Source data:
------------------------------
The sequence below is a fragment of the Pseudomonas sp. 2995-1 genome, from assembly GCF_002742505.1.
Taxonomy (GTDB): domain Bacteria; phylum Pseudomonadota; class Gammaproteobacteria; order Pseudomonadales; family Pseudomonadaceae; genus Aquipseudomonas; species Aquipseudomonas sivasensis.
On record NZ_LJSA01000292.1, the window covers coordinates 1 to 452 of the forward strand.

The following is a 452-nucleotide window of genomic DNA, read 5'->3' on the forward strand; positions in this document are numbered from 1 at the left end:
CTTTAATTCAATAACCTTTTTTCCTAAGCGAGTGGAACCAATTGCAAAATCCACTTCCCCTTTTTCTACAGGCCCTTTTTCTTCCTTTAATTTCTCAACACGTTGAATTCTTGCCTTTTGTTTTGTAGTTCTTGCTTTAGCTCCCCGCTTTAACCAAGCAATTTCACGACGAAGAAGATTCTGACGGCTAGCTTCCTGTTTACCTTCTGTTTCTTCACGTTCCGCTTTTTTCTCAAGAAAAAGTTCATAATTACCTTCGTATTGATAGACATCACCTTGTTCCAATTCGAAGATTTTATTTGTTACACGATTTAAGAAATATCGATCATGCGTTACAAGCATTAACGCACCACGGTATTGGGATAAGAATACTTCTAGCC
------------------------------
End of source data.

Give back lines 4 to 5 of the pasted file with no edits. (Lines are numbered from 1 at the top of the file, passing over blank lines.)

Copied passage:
The following is a 452-nucleotide window of genomic DNA, read 5'->3' on the forward strand; positions in this document are numbered from 1 at the left end:
CTTTAATTCAATAACCTTTTTTCCTAAGCGAGTGGAACCAATTGCAAAATCCACTTCCCCTTTTTCTACAGGCCCTTTTTCTTCCTTTAATTTCTCAACACGTTGAATTCTTGCCTTTTGTTTTGTAGTTCTTGCTTTAGCTCCCCGCTTTAACCAAGCAATTTCACGACGAAGAAGATTCTGACGGCTAGCTTCCTGTTTACCTTCTGTTTCTTCACGTTCCGCTTTTTTCTCAAGAAAAAGTTCATAATTACCTTCGTATTGATAGACATCACCTTGTTCCAATTCGAAGATTTTATTTGTTACACGATTTAAGAAATATCGATCATGCGTTACAAGCATTAACGCACCACGGTATTGGGATAAGAATACTTCTAGCC